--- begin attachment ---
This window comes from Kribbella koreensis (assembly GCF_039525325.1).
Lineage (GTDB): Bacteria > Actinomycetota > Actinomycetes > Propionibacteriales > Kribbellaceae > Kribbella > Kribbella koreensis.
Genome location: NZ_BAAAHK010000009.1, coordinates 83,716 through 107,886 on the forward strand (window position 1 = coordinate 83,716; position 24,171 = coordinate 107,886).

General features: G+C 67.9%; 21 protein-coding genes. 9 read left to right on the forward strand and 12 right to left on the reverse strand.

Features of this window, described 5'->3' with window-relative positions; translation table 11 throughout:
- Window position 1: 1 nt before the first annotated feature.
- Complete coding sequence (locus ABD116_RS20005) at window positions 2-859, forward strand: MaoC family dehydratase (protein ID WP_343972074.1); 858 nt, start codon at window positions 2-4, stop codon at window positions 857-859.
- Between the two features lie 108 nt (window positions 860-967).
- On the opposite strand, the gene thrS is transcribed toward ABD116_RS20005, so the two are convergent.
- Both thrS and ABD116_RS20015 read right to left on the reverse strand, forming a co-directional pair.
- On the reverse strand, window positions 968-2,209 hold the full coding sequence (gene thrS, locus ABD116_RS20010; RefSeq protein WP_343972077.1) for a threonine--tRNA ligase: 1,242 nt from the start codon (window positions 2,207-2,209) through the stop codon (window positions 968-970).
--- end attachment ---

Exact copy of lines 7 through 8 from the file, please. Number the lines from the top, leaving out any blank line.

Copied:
- Complete coding sequence (locus ABD116_RS20005) at window positions 2-859, forward strand: MaoC family dehydratase (protein ID WP_343972074.1); 858 nt, start codon at window positions 2-4, stop codon at window positions 857-859.
- Between the two features lie 108 nt (window positions 860-967).